Mark Reynolds joined a nontraditional 20-20 club on Monday when he hit his 20th home run of the season and committed his 20th error. Prior to the season, I identified Reynolds as the most likely candidate to become the Orioles' first traditional 20-20 player (20 home runs, 20 stolen bases) since Brady Anderson in 1999. I was enamored with Reynolds' power, concerned about his strikeouts and largely ignorant of his defensive struggles. Now I'm pondering the question many other fans in Birdland seem to be debating as well: Do Reynolds' homers outweigh his errors? Offense or defense, take your pick.
Reynolds' recent value at the plate is undeniable. He led all third basemen with a 1.112 OPS (on-base percentage plus slugging percentage) for the month of June, meaning he did two of the most valuable things a batter can do: He got on base and hit for power. Reynolds' June OPS was third overall in baseball behind the Dodgers' Matt Kemp (1.268 OPS) and the Brewers' Prince Fielder (1.238). It's worth mentioning that J.J. Hardy's 1.094 OPS was tops among major league shortstops for June. So the left side of the infield held up its end of the bargain at the plate last month.
That left side of the diamond is sacred territory in Baltimore when it comes to defense, thanks to Brooks Robinson's work at third and Cal Ripken Jr.'s efforts at short. For the purpose of comparison, let's consider each man's work at the hot corner against Reynolds' current play.
Robinson had a career-worst 21 errors in 447 chances at third base as a 21-year-old third baseman in 1958 (he also had one error in 15 chances at second base that season). The most errors Ripken committed after he moved back to third base toward the end of his career was 22 in 434 chances in 1997. Reynolds will easily surpass both mens' worst efforts.
Reynolds' 20 errors in 179 chances lead the majors at any position. His closest competition is from shorstops Elvis Andrus of the Rangers and Starlin Castro of the Cubs, both of whom have 16 errors on the season. Reynolds has a ways to go, however, before downing his own high mark of 34 errors in 356 chances at third base in 2008 (he also had one error in two chances at first base).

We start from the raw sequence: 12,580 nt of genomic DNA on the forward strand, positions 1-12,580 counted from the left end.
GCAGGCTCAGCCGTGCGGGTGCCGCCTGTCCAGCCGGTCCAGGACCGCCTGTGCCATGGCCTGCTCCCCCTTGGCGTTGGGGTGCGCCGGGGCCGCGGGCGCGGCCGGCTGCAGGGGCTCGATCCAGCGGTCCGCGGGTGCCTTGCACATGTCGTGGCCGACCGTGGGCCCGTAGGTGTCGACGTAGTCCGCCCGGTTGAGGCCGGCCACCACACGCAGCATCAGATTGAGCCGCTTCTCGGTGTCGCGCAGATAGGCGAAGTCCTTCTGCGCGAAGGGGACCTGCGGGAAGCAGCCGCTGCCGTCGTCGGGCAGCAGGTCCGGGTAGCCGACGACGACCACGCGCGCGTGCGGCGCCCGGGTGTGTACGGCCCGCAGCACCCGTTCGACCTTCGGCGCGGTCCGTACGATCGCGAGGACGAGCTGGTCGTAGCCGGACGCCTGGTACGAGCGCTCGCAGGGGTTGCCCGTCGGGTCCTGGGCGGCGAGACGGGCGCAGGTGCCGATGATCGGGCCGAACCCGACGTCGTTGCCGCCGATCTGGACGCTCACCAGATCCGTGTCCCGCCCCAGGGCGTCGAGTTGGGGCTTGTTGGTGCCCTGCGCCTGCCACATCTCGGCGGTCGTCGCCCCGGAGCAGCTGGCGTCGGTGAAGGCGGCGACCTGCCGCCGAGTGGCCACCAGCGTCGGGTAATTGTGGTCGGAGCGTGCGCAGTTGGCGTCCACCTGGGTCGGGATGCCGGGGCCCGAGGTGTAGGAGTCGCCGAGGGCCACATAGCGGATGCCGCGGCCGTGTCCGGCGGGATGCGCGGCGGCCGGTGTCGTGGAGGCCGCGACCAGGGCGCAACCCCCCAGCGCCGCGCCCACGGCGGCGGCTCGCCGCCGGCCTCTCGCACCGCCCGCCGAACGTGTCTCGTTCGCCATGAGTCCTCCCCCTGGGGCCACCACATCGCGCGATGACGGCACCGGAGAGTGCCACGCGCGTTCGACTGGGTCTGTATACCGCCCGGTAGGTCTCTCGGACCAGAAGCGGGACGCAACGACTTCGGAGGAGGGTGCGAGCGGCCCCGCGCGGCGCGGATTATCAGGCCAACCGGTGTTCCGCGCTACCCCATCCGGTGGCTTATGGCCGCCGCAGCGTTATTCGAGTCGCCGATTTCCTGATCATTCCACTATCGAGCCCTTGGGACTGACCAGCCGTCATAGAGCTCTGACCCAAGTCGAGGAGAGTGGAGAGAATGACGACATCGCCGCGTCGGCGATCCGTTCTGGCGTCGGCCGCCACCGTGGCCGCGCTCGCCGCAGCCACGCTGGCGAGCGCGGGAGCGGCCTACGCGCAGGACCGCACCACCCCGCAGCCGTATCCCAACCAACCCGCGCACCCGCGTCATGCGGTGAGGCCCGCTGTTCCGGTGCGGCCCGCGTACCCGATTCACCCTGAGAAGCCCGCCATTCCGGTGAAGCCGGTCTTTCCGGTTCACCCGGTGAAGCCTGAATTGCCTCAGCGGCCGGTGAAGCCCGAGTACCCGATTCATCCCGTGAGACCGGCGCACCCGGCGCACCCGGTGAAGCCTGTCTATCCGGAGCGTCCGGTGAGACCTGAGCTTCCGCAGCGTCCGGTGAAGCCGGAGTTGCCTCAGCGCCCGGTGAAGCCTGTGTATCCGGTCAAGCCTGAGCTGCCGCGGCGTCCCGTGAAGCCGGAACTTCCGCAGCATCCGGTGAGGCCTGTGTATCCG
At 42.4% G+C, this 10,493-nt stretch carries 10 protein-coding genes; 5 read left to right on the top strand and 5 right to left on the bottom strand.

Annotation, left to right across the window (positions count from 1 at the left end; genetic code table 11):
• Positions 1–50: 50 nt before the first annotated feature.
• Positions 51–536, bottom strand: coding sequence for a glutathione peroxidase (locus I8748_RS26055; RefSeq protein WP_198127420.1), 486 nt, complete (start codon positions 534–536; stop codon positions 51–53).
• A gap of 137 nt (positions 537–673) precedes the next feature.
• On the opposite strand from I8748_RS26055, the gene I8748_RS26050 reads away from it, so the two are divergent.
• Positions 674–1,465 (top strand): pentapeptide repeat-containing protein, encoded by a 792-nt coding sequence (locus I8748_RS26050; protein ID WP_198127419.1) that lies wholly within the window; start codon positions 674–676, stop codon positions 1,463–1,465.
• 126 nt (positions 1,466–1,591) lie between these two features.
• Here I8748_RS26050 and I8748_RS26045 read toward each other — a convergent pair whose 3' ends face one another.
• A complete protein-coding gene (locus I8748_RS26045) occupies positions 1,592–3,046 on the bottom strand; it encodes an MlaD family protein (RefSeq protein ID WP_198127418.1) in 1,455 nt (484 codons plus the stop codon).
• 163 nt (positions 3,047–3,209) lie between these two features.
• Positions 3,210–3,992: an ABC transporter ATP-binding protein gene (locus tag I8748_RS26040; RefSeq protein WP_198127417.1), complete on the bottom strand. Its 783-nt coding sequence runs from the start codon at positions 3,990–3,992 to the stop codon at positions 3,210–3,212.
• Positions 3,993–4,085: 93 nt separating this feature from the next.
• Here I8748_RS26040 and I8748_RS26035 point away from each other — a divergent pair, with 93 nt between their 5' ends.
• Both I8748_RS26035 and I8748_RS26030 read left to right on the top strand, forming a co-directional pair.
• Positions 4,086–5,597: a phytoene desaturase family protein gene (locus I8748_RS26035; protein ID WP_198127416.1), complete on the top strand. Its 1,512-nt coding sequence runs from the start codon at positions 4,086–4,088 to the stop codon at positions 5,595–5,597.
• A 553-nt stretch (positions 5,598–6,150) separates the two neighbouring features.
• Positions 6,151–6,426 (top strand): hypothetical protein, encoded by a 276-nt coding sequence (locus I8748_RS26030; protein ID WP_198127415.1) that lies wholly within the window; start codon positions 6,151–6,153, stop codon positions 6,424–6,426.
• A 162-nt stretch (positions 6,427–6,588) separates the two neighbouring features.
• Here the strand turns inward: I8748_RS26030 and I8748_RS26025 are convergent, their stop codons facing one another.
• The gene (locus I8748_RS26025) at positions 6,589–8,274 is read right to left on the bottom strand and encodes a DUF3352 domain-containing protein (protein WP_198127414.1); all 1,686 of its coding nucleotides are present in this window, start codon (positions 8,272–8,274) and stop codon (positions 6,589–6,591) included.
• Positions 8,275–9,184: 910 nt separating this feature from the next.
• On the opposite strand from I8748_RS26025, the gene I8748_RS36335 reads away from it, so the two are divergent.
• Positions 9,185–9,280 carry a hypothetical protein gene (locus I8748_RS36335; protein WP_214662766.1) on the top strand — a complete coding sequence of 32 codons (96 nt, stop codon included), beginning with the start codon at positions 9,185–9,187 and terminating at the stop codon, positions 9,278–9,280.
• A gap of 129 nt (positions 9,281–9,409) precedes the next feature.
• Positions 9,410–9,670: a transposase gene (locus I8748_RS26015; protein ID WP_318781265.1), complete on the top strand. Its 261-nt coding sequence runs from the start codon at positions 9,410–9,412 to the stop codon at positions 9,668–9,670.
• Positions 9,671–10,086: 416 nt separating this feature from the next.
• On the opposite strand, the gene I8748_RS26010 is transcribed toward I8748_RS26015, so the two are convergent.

Overall, Reynolds fails to satisfy even one-third of Baltimore's holy triumvirate of pitching, defense and the three-run homer. Ten of his 20 home runs this season have been solo shots. Reynolds has hit some tape-measure shots that are exciting to watch, but like the slam dunk in basketball, they don't earn extra points for beauty.
Defense isn't valued in baseball the way it is in other sports. The skill that has come to define Ravens football hardly registers in the fan consience come summertime. Put it this way: You won't see anyone showing up with a giant "D" and a cardboard cutout of a fence at Camden Yards anytime soon. The value of defense is more subtle in baseball. Outside of the occasional web gem - and, to be fair, Reynolds has some to his credit - it's easier to appreciate what happens at the plate than it is to recgonize what happens in the field. But that doesn't make it less important.
With a young pitching staff that's still learning to trust both its stuff and its defense, the Orioles need more at third base from Reynolds.
Matthew Taylor blogs about the Orioles at Roar from 34. His ruminations about the Birds will appear this week as part of MASNsports.com's season-long initiative of welcoming guest bloggers to our site. All opinions expressed are those of the guest bloggers, who are not employed by MASNsports.com but are just as passionate about their baseball as our roster of writers.